Within the context of these challenges, one cannot be certain the extent to which instructors and learners are willing to accept m-learning as a viable means of delivering quality learning experiences. Interestingly however, several Ghanaian higher education institutions are hoping to mainstream m-learning into their educational practices by simply providing instructors and students with mobile computing devices (tablet computers in particular) and accompanying software applications, but rarely carry out evaluation studies to help predict and explain user acceptance, usability and usage levels of these devices for m-learning etc. Since instructor acceptance is a crucial factor in the success of a technology based educational initiative (Gong, Xu, & Yu, 2004), such studies have the potential of providing critical feedback that can help guide institutions pursue appropriate corrective steps as they make the inevitable transition to m-learning in the not too distant future.

Against this backdrop, and following the distribution of a customized tablet computer to instructors in one Ghanaian higher education institution, this study sought to predict these instructors' intention of using the device as the main platform for furthering m-learning in the institution, and also explain their future user behavior using simple measures taken after they had briefly interacted with the system. Findings of the study are discussed within the context of the overall acceptance of mobile learning within the Ghanaian higher education context with the objective of contributing towards the evolution of best-practice m-learning frameworks in Ghanaian higher education.

Key Terms in this Chapter

Campus Companion®: A 10-inch Android-based tablet PC that possesses all the standard features and applications for capturing, manipulating and transmitting digital multimedia content over the Internet.

Content Analysis: A systematic, replicable technique for compressing many words of text into fewer content categories based on explicit rules of coding.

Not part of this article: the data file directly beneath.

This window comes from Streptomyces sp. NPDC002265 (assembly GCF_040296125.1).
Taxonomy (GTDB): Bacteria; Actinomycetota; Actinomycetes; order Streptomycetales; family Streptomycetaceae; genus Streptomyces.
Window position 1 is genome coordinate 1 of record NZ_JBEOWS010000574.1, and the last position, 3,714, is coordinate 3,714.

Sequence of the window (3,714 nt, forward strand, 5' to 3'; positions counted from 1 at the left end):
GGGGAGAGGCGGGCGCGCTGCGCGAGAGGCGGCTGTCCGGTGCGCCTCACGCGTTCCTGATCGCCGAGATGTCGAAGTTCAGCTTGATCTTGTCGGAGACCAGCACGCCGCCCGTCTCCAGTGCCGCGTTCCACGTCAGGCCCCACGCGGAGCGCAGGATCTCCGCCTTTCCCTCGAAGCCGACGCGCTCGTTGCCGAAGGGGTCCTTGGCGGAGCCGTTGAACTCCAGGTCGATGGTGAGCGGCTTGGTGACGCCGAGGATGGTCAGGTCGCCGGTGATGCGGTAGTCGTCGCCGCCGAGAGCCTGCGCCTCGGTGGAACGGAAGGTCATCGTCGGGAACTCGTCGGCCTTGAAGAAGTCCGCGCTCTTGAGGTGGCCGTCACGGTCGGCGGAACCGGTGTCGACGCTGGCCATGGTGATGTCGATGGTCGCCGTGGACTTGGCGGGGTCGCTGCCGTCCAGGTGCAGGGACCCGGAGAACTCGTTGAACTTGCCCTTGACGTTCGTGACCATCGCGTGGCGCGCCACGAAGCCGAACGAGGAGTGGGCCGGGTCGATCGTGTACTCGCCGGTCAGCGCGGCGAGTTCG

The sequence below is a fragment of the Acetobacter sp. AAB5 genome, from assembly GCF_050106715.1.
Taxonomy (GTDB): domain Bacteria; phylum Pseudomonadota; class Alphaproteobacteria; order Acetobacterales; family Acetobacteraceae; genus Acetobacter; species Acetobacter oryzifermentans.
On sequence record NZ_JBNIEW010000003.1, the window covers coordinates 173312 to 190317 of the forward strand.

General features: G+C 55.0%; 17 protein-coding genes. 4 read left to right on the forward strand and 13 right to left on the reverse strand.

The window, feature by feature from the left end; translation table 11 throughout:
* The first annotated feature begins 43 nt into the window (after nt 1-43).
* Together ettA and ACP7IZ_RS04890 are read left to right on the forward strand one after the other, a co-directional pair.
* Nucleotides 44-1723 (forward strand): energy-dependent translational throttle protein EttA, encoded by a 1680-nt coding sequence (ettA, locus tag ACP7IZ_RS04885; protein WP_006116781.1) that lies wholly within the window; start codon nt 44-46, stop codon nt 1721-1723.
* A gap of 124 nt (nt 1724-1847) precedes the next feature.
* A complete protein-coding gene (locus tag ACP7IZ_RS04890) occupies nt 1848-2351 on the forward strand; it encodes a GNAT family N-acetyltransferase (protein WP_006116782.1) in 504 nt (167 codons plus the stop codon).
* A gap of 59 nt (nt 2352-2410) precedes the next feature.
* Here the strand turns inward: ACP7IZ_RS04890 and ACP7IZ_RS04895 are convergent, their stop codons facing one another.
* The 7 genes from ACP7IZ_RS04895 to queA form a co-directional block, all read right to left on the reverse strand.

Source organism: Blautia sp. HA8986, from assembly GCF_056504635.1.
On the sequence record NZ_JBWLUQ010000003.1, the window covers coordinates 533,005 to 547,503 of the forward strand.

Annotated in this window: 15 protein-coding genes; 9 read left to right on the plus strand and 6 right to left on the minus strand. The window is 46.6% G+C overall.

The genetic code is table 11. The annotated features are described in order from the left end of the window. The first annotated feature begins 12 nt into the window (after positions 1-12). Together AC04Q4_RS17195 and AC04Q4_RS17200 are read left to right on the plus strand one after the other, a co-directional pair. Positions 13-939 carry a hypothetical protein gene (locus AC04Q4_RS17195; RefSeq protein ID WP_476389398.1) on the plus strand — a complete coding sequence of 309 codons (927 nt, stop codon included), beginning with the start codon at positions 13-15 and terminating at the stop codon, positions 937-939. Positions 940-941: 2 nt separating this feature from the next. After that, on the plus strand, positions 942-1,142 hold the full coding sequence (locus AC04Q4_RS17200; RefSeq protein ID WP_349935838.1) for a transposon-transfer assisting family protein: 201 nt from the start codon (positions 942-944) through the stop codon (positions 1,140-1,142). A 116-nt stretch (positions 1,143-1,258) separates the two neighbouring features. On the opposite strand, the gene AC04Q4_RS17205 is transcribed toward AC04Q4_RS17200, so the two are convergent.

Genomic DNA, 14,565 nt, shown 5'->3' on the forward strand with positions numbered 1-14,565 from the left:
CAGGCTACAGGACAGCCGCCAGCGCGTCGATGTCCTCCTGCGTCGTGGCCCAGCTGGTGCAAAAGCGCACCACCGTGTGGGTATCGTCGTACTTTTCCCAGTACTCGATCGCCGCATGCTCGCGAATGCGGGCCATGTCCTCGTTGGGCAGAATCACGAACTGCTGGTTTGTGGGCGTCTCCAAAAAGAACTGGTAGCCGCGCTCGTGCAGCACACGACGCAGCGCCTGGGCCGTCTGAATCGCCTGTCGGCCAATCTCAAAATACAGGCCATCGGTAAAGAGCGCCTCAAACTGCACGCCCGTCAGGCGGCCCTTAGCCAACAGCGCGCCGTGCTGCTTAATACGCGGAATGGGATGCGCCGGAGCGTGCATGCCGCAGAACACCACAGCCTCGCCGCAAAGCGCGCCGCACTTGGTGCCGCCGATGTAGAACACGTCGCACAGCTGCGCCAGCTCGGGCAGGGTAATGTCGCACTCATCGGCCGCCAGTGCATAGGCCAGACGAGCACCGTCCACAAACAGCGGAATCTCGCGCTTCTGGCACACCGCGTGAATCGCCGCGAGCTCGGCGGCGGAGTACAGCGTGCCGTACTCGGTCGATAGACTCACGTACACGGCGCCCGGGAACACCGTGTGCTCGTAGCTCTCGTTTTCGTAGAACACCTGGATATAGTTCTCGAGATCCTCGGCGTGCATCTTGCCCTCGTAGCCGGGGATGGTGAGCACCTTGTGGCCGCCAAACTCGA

Mobile Learning (m-learning): Anytime and anyplace engagement in learning through Internet and wireless enabled mobile (personal) electronic devices.

Technology Acceptance Model (TAM): An information systems theory that models how users come to accept and use a technology. The model suggests that the perceived usefulness and perceived ease of use of a technology are the main factors that influence a potential user's decision on whether or not to use the technology, and how.

QuestionPro: A web-based software for administering online surveys. It provides an intuitive wizard interface for creating survey questions, tools for distributing your survey via email or your website, and tools for analyzing and viewing survey results.

Ghana Technology University College (GTUC): A government accredited private university located in Ghana's capital city of Accra, with a mission of promoting relevant cutting-edge technologies to enhance education delivery in the African sub-region and beyond.

Tablet Computer or Tablet PC: A portable, general-purpose computer contained in a single panel, and having an LCD (liquid crystal display) touch screen which serves as both input and output interfaces. The user operates the device either with a finger or a stylus.